A day hike I always save for the fall, after the traffic has thinned out on coastal Route 1, involves not one, but two special mountains, easy enough to climb and close enough together that they’re great fun to knock off in the same day.

If you leave home early enough to be on the trail for the first climb by mid-morning, hiking them both is a piece of cake, even in fall’s shortening daylight hours.

I always start on the one closest to my midcoast home by heading to Bucksport and then turning off just six miles east of there on a side road to the north in Orland, a mile and a half after the junction of U.S. 1 and Route 15. It’s identified by a sign directing you to the Craig Brook National Fish Hatchery, about one and a half miles in on a paved, then gravel, road.

You can leave your car parked at the hatchery to climb about 600 vertical feet to the bold summit of Great Pond Mountain, sometimes referred to as Great Hill.

In his column a couple of weeks ago, Carey Kish shared with us his wonderful observations about the Great Pond Wildlands and the trip up this mountain from the opposite side. The trail from the hatchery is a shorter hike that will allow you to combine it with another favorite of mine in a single day.

It’s enough off the beaten path that you’ll seldom encounter another hiker, despite the fact that the round-trip hike of a little over four miles rewards you with a quiet walk in the woods capped by exceptional views from the open summit.

When you get back to your car, a visit to the hatchery, established in 1871, is well worth the time.

There you can see both hatchery raceways and a display pool, and take in interesting displays on the propagation and research work being carried out at America’s oldest salmon hatchery.

Adjacent to the hatchery, a launching area into Alamoosook Lake for your boat will catch your eye, and you may want to file that away for a future, longer visit.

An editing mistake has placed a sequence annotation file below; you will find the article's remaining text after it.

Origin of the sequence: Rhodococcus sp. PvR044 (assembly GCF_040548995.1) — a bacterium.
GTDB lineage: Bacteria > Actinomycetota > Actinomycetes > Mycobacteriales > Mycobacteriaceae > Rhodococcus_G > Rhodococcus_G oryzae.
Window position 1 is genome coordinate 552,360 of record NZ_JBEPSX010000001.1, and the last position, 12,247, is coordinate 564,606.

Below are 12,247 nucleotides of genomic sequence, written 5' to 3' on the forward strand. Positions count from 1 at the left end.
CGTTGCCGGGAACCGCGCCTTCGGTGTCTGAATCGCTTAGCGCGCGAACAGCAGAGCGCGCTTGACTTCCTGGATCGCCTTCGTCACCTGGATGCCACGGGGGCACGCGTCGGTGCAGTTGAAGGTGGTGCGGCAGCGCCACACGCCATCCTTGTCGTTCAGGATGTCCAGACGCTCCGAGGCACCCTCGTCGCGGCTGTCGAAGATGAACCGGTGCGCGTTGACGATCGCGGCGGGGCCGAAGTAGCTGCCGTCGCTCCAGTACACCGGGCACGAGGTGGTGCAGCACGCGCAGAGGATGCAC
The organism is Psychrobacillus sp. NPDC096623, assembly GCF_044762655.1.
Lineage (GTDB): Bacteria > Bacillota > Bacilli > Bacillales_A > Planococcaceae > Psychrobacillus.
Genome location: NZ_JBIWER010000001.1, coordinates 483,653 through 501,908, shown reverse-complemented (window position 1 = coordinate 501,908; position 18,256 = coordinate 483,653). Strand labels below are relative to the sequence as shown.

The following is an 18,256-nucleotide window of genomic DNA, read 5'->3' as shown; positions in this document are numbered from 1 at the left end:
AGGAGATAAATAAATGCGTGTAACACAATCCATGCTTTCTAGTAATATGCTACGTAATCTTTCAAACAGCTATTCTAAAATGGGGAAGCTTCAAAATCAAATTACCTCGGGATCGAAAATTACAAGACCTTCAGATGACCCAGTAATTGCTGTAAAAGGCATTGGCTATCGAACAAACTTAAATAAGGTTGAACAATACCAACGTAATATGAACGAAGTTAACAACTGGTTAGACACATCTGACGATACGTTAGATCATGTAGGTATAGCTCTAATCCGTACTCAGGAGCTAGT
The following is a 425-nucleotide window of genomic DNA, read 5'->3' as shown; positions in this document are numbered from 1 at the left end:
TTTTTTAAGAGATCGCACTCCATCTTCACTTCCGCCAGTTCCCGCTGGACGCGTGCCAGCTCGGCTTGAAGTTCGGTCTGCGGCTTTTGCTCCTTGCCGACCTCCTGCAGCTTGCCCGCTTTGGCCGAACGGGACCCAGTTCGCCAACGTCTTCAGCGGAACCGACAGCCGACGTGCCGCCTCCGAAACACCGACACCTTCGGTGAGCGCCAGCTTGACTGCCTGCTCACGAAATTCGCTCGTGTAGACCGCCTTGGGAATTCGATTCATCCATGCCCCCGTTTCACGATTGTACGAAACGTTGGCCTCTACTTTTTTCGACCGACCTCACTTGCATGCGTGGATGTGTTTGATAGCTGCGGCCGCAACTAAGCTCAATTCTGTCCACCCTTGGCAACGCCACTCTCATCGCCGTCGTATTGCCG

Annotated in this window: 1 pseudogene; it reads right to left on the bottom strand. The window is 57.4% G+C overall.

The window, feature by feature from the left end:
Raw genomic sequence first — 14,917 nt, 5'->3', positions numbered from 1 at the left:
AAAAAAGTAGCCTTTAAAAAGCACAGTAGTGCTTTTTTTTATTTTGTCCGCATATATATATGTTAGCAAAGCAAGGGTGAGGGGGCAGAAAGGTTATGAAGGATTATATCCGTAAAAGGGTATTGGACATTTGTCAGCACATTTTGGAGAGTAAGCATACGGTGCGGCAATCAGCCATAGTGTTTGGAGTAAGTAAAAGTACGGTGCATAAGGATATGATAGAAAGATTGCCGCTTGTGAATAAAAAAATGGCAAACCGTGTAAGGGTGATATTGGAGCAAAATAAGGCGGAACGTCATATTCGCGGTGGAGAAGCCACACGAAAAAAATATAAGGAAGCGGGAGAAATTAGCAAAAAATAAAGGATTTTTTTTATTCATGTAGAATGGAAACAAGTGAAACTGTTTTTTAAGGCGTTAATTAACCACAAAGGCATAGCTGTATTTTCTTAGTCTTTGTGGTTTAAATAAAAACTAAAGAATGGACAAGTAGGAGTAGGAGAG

But this is a two-hike day, so you’ll head east again on Route 1, and in less than an hour after passing through Ellsworth and Franklin, you have a choice of two routes up 1,069-foot Schoodic Mountain.

The first is about four miles north of Sullivan on Route 200, leaving the road on the eastern side at the foot of a steep hill in East Franklin, between two bridges. You often can drive another half-mile to a brook crossing. From there, the hike to the summit is about two and a half miles on a blue-blazed trail that takes you to open ledges as you approach the vestiges of the abandoned fire tower.

The second option, which I always take when Schoodic is the second hike of the day, is to continue driving a short distance on Route 1 to East Sullivan, then turn left on Route 183 and proceed about four and a half miles to a gravel road on the left, just after crossing some abandoned railroad tracks where you’ll spot a blue and white Public Lands sign. After about 3/10 of a mile, take a left at a Y and it’s a short distance to the Schoodic Beach parking lot.

I always take a loop that starts with a half-mile walk to the beach and campsites on pristine Donnell Pond. On a trail from the western end of the beach, it’s little more than another half-mile to the summit.

The views of Frenchman Bay and the surrounding countryside from the rocky and exposed summit are among the best you’ll find.

You’ll see neighboring Tunk and Black mountains, both of which are over 1,000 feet, and could be considered for future hikes. Both feature cliffs and steep ledges, and the trail up Tunk has been substantially improved over the past couple of years.

Great Pond and Schoodic are two mountains that confirm you don’t need to scale a 4,000-footer to be rewarded with some spectacular views.

John Christie is an author and year-round Maine explorer. He and his son, Josh, write in Outdoors about places to enjoy the beauty only Maine has to offer. He can be contacted at:

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